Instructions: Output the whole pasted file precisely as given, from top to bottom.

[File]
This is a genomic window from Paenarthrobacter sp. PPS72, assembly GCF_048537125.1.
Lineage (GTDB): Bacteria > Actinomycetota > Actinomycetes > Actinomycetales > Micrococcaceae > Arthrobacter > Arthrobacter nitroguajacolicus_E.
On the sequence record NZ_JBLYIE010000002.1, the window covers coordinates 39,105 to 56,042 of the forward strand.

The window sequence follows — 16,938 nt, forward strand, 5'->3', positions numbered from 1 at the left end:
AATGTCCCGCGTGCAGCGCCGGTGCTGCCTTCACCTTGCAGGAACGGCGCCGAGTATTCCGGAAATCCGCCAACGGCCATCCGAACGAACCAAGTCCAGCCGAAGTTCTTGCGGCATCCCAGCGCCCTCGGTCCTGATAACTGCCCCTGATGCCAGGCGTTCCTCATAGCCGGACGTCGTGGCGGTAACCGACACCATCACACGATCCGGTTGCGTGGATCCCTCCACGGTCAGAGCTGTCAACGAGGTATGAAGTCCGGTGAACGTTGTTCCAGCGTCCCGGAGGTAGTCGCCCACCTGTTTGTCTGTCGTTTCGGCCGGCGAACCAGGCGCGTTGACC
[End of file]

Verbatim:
This is a genomic window from Paenarthrobacter sp. PPS72, assembly GCF_048537125.1.
Lineage (GTDB): Bacteria > Actinomycetota > Actinomycetes > Actinomycetales > Micrococcaceae > Arthrobacter > Arthrobacter nitroguajacolicus_E.
On the sequence record NZ_JBLYIE010000002.1, the window covers coordinates 39,105 to 56,042 of the forward strand.

The window sequence follows — 16,938 nt, forward strand, 5'->3', positions numbered from 1 at the left end:
AATGTCCCGCGTGCAGCGCCGGTGCTGCCTTCACCTTGCAGGAACGGCGCCGAGTATTCCGGAAATCCGCCAACGGCCATCCGAACGAACCAAGTCCAGCCGAAGTTCTTGCGGCATCCCAGCGCCCTCGGTCCTGATAACTGCCCCTGATGCCAGGCGTTCCTCATAGCCGGACGTCGTGGCGGTAACCGACACCATCACACGATCCGGTTGCGTGGATCCCTCCACGGTCAGAGCTGTCAACGAGGTATGAAGTCCGGTGAACGTTGTTCCAGCGTCCCGGAGGTAGTCGCCCACCTGTTTGTCTGTCGTTTCGGCCGGCGAACCAGGCGCGTTGACC